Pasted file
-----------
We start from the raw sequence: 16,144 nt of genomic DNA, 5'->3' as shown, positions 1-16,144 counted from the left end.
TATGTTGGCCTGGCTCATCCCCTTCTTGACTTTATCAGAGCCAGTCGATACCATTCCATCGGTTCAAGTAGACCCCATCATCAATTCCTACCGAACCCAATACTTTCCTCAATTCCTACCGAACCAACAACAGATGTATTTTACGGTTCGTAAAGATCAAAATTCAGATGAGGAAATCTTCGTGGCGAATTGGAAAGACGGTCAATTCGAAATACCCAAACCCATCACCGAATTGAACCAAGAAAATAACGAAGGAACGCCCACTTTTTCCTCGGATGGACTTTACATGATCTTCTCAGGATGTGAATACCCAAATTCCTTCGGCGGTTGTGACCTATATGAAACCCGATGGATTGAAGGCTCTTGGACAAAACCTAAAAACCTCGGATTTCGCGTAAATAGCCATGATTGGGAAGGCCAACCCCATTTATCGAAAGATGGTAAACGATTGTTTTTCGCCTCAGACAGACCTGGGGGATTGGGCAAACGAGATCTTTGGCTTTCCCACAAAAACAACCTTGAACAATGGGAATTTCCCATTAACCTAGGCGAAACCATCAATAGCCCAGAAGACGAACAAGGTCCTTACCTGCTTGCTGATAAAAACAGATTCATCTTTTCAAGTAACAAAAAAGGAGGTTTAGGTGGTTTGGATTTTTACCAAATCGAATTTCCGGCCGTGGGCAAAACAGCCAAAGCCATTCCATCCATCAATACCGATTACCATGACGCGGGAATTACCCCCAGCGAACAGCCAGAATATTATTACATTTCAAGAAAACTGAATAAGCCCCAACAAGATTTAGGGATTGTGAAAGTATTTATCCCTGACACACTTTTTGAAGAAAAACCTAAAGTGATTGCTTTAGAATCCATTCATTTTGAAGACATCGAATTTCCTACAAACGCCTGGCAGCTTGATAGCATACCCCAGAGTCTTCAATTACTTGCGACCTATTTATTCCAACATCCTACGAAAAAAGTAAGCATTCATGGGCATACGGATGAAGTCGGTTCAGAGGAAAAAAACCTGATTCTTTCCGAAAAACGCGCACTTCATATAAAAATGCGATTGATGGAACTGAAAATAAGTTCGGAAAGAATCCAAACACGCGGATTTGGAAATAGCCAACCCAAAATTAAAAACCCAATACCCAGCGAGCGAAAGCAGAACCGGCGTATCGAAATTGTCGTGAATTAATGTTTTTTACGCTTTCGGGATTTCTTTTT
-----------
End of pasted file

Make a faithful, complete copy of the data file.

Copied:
We start from the raw sequence: 16,144 nt of genomic DNA, 5'->3' as shown, positions 1-16,144 counted from the left end.
TATGTTGGCCTGGCTCATCCCCTTCTTGACTTTATCAGAGCCAGTCGATACCATTCCATCGGTTCAAGTAGACCCCATCATCAATTCCTACCGAACCCAATACTTTCCTCAATTCCTACCGAACCAACAACAGATGTATTTTACGGTTCGTAAAGATCAAAATTCAGATGAGGAAATCTTCGTGGCGAATTGGAAAGACGGTCAATTCGAAATACCCAAACCCATCACCGAATTGAACCAAGAAAATAACGAAGGAACGCCCACTTTTTCCTCGGATGGACTTTACATGATCTTCTCAGGATGTGAATACCCAAATTCCTTCGGCGGTTGTGACCTATATGAAACCCGATGGATTGAAGGCTCTTGGACAAAACCTAAAAACCTCGGATTTCGCGTAAATAGCCATGATTGGGAAGGCCAACCCCATTTATCGAAAGATGGTAAACGATTGTTTTTCGCCTCAGACAGACCTGGGGGATTGGGCAAACGAGATCTTTGGCTTTCCCACAAAAACAACCTTGAACAATGGGAATTTCCCATTAACCTAGGCGAAACCATCAATAGCCCAGAAGACGAACAAGGTCCTTACCTGCTTGCTGATAAAAACAGATTCATCTTTTCAAGTAACAAAAAAGGAGGTTTAGGTGGTTTGGATTTTTACCAAATCGAATTTCCGGCCGTGGGCAAAACAGCCAAAGCCATTCCATCCATCAATACCGATTACCATGACGCGGGAATTACCCCCAGCGAACAGCCAGAATATTATTACATTTCAAGAAAACTGAATAAGCCCCAACAAGATTTAGGGATTGTGAAAGTATTTATCCCTGACACACTTTTTGAAGAAAAACCTAAAGTGATTGCTTTAGAATCCATTCATTTTGAAGACATCGAATTTCCTACAAACGCCTGGCAGCTTGATAGCATACCCCAGAGTCTTCAATTACTTGCGACCTATTTATTCCAACATCCTACGAAAAAAGTAAGCATTCATGGGCATACGGATGAAGTCGGTTCAGAGGAAAAAAACCTGATTCTTTCCGAAAAACGCGCACTTCATATAAAAATGCGATTGATGGAACTGAAAATAAGTTCGGAAAGAATCCAAACACGCGGATTTGGAAATAGCCAACCCAAAATTAAAAACCCAATACCCAGCGAGCGAAAGCAGAACCGGCGTATCGAAATTGTCGTGAATTAATGTTTTTTACGCTTTCGGGATTTCTTTTT